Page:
Atmospheric Lengthscales for Global VSWIR Imaging Spectroscopy

David R. Thompson*, Niklas Bohn, Philip G. Brodrick, Nimrod Carmon, Michael L. Eastwood, Regina Eckert, Cédric G. Fichot, Joshua P. Harringmeyer, Hai M. Nguyen, Marc Simard, Andrew K. Thorpe

*Corresponding author for this work

Research output: Contribution to journalArticlepeer-review


Future global Visible Shortwave Infrared Imaging Spectrometers, such as the Surface Biology and Geology (SBG) mission, will regularly cover the Earth's entire terrestrial land area. These missions need high fidelity atmospheric correction to produce consistent maps of terrestrial and aquatic ecosystem traits. However, estimation of surface reflectance and atmospheric state is computationally challenging, and the terabyte data volumes of global missions will exceed available processing capacity. This article describes how missions can overcome this bottleneck using the spatial continuity of atmospheric fields. Contemporary imaging spectrometers oversample atmospheric spatial variability, so it is not necessary to invert every pixel. Spatially sparse solutions can train local linear emulators that provide fast, exact inversions in their vicinity. We find that estimating the atmosphere at 200 m scales can outperform traditional atmospheric correction, improving speed by one to two orders of magnitude with no measurable penalty to accuracy. We validate performance with an airborne field campaign, showing reflectance accuracies with RMSE of 1.1% or better compared to ground measurements of diverse targets. These errors are statistically consistent with retrieval uncertainty budgets. Local emulators can close the efficiency gap and make rigorous model inversion algorithms feasible for global missions such as SBG.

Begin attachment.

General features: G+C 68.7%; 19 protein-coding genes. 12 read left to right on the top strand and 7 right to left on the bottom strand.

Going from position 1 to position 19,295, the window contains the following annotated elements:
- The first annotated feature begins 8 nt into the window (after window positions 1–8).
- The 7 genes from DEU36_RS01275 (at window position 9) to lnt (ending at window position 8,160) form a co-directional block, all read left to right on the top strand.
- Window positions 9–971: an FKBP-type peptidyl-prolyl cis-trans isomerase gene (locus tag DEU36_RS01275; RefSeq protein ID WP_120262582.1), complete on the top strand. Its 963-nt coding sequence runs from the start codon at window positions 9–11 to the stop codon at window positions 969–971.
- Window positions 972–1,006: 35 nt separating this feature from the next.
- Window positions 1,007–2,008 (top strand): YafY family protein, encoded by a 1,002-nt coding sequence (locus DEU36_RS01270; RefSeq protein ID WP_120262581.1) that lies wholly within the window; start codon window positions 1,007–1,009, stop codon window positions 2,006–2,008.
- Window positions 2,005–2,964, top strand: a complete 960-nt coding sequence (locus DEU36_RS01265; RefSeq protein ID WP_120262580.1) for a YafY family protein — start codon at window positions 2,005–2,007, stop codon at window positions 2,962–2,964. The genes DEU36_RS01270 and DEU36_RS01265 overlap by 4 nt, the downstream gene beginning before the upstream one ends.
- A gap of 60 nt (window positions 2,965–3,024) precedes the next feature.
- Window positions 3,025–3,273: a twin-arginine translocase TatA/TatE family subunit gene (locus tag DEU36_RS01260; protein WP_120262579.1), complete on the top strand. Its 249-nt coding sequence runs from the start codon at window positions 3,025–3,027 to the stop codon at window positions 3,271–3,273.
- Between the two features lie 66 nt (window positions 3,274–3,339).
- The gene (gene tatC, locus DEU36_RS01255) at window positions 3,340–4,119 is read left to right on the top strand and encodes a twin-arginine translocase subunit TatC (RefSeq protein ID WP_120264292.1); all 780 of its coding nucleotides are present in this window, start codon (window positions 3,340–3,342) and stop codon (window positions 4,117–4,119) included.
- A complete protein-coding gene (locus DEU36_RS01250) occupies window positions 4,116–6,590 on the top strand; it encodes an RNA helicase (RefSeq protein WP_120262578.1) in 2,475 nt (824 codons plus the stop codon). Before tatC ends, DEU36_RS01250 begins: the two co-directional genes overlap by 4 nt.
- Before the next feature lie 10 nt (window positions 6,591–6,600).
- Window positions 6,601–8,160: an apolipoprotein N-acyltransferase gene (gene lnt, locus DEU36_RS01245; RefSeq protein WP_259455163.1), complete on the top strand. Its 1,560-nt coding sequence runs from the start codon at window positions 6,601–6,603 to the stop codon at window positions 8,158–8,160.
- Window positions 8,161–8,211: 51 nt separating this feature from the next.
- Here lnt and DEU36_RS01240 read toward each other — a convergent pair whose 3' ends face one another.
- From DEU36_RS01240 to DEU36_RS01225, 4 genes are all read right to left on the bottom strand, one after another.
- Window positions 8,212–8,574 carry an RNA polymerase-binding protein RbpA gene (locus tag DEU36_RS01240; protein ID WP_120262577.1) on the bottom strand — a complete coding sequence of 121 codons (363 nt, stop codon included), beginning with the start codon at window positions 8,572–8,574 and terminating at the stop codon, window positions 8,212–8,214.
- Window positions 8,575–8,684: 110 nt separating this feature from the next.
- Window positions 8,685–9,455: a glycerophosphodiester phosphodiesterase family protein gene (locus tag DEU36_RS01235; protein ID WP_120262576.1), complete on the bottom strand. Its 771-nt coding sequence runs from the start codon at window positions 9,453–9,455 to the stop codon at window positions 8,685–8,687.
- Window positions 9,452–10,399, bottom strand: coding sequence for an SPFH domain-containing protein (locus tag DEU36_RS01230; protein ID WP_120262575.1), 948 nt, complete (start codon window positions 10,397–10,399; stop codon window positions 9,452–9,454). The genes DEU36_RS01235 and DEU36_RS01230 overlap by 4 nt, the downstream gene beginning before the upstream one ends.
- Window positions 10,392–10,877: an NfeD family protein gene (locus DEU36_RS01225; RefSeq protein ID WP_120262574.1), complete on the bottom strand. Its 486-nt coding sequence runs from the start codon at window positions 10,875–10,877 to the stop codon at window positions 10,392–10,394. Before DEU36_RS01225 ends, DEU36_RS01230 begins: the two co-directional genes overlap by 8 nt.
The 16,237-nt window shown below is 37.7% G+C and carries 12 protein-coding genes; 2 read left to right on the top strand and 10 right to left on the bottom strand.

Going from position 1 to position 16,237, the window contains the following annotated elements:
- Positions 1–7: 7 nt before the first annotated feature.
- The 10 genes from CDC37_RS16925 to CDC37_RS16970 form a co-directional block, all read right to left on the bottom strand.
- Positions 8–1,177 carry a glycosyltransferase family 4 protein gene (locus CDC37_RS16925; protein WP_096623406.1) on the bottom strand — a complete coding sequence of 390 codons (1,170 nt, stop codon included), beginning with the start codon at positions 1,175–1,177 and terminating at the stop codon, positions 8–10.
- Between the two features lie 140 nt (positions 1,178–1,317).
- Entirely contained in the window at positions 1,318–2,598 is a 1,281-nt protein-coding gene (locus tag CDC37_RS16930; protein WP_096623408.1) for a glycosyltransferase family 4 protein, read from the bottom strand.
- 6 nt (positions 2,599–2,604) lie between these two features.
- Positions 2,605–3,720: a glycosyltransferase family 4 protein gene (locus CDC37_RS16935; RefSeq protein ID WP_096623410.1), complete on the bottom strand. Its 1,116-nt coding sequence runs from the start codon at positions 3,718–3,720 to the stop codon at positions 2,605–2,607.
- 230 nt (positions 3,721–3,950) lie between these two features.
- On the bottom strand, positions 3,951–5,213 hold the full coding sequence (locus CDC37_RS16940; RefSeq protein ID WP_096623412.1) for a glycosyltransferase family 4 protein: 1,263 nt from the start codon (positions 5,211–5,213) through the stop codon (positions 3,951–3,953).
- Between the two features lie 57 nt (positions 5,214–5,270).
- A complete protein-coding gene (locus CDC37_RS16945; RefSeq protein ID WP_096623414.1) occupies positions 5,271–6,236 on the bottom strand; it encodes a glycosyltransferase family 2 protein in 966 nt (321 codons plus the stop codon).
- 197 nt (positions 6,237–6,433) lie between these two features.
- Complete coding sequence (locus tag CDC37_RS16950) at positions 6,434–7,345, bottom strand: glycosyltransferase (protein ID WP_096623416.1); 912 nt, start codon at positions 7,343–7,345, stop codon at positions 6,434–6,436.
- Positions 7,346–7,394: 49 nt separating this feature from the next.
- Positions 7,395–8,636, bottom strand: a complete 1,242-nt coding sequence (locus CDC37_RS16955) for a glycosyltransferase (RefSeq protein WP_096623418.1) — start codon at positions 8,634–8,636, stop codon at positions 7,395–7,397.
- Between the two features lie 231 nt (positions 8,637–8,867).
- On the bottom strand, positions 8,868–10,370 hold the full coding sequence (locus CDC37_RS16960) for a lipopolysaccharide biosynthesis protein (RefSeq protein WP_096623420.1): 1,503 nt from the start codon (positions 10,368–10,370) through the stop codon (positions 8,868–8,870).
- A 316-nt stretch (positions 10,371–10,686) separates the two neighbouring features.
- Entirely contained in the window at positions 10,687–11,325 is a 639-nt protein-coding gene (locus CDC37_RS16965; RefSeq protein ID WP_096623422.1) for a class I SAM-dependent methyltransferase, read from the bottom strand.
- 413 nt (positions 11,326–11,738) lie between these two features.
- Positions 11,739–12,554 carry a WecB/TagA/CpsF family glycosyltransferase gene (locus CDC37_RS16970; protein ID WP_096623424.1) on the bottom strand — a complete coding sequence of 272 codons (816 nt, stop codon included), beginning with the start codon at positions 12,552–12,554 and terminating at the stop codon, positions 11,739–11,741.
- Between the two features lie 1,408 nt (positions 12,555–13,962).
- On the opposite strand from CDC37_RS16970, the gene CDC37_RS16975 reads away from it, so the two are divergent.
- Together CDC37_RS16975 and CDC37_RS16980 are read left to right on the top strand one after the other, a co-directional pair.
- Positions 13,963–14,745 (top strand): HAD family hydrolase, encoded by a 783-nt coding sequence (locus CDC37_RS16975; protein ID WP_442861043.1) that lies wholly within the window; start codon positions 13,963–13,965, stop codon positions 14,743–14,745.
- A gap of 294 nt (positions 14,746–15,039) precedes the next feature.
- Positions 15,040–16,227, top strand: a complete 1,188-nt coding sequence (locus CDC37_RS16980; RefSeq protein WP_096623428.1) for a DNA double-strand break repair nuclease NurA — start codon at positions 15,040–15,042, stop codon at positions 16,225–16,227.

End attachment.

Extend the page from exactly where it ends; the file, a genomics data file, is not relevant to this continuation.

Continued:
Original languageEnglish
Article numbere2021JG006711
JournalJournal of Geophysical Research: Biogeosciences
Issue number6
StatePublished - Jun 2022
Externally publishedYes


  • atmospheric correction
  • hyperspectral imagery
  • imaging spectroscopy


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